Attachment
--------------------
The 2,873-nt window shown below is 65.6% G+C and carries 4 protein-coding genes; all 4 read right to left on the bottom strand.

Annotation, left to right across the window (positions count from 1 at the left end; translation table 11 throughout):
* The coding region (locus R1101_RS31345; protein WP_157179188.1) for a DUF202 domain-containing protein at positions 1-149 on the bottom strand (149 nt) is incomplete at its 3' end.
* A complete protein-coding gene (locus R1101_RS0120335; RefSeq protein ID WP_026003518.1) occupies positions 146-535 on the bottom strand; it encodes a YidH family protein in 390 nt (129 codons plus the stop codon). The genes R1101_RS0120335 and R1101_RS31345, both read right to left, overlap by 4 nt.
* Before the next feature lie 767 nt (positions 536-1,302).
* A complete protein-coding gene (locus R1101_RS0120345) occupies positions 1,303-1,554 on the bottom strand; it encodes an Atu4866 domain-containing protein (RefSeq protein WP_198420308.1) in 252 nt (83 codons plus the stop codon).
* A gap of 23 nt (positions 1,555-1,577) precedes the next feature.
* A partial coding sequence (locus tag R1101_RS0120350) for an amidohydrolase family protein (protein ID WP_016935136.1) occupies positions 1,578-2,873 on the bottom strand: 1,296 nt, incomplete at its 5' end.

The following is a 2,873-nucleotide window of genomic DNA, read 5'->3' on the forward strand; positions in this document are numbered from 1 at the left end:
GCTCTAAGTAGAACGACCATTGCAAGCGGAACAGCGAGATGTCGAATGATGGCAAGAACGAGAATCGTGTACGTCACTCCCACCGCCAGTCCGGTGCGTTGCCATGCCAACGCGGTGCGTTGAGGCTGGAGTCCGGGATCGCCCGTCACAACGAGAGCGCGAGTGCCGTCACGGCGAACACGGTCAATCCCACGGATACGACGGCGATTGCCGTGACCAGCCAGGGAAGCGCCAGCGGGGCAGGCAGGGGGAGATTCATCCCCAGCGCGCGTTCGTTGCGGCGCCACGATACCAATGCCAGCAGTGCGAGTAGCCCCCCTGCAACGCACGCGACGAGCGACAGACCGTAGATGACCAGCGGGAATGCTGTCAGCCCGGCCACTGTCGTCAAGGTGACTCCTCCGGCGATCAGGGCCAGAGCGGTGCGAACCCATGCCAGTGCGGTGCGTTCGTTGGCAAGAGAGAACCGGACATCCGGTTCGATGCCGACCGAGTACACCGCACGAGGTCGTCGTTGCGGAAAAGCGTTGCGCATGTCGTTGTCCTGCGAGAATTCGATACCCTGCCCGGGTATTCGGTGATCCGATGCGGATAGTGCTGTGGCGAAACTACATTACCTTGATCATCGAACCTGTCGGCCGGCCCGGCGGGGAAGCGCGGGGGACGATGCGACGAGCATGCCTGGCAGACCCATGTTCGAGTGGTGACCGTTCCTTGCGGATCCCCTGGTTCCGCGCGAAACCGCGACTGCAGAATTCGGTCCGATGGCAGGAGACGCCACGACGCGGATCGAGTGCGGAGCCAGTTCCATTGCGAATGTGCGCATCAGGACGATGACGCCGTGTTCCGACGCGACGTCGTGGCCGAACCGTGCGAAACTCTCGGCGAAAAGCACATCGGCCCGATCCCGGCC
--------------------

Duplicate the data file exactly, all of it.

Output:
The 2,873-nt window shown below is 65.6% G+C and carries 4 protein-coding genes; all 4 read right to left on the bottom strand.

Annotation, left to right across the window (positions count from 1 at the left end; translation table 11 throughout):
* The coding region (locus R1101_RS31345; protein WP_157179188.1) for a DUF202 domain-containing protein at positions 1-149 on the bottom strand (149 nt) is incomplete at its 3' end.
* A complete protein-coding gene (locus R1101_RS0120335; RefSeq protein ID WP_026003518.1) occupies positions 146-535 on the bottom strand; it encodes a YidH family protein in 390 nt (129 codons plus the stop codon). The genes R1101_RS0120335 and R1101_RS31345, both read right to left, overlap by 4 nt.
* Before the next feature lie 767 nt (positions 536-1,302).
* A complete protein-coding gene (locus R1101_RS0120345) occupies positions 1,303-1,554 on the bottom strand; it encodes an Atu4866 domain-containing protein (RefSeq protein WP_198420308.1) in 252 nt (83 codons plus the stop codon).
* A gap of 23 nt (positions 1,555-1,577) precedes the next feature.
* A partial coding sequence (locus tag R1101_RS0120350) for an amidohydrolase family protein (protein ID WP_016935136.1) occupies positions 1,578-2,873 on the bottom strand: 1,296 nt, incomplete at its 5' end.

The following is a 2,873-nucleotide window of genomic DNA, read 5'->3' on the forward strand; positions in this document are numbered from 1 at the left end:
GCTCTAAGTAGAACGACCATTGCAAGCGGAACAGCGAGATGTCGAATGATGGCAAGAACGAGAATCGTGTACGTCACTCCCACCGCCAGTCCGGTGCGTTGCCATGCCAACGCGGTGCGTTGAGGCTGGAGTCCGGGATCGCCCGTCACAACGAGAGCGCGAGTGCCGTCACGGCGAACACGGTCAATCCCACGGATACGACGGCGATTGCCGTGACCAGCCAGGGAAGCGCCAGCGGGGCAGGCAGGGGGAGATTCATCCCCAGCGCGCGTTCGTTGCGGCGCCACGATACCAATGCCAGCAGTGCGAGTAGCCCCCCTGCAACGCACGCGACGAGCGACAGACCGTAGATGACCAGCGGGAATGCTGTCAGCCCGGCCACTGTCGTCAAGGTGACTCCTCCGGCGATCAGGGCCAGAGCGGTGCGAACCCATGCCAGTGCGGTGCGTTCGTTGGCAAGAGAGAACCGGACATCCGGTTCGATGCCGACCGAGTACACCGCACGAGGTCGTCGTTGCGGAAAAGCGTTGCGCATGTCGTTGTCCTGCGAGAATTCGATACCCTGCCCGGGTATTCGGTGATCCGATGCGGATAGTGCTGTGGCGAAACTACATTACCTTGATCATCGAACCTGTCGGCCGGCCCGGCGGGGAAGCGCGGGGGACGATGCGACGAGCATGCCTGGCAGACCCATGTTCGAGTGGTGACCGTTCCTTGCGGATCCCCTGGTTCCGCGCGAAACCGCGACTGCAGAATTCGGTCCGATGGCAGGAGACGCCACGACGCGGATCGAGTGCGGAGCCAGTTCCATTGCGAATGTGCGCATCAGGACGATGACGCCGTGTTCCGACGCGACGTCGTGGCCGAACCGTGCGAAACTCTCGGCGAAAAGCACATCGGCCCGATCCCGGCC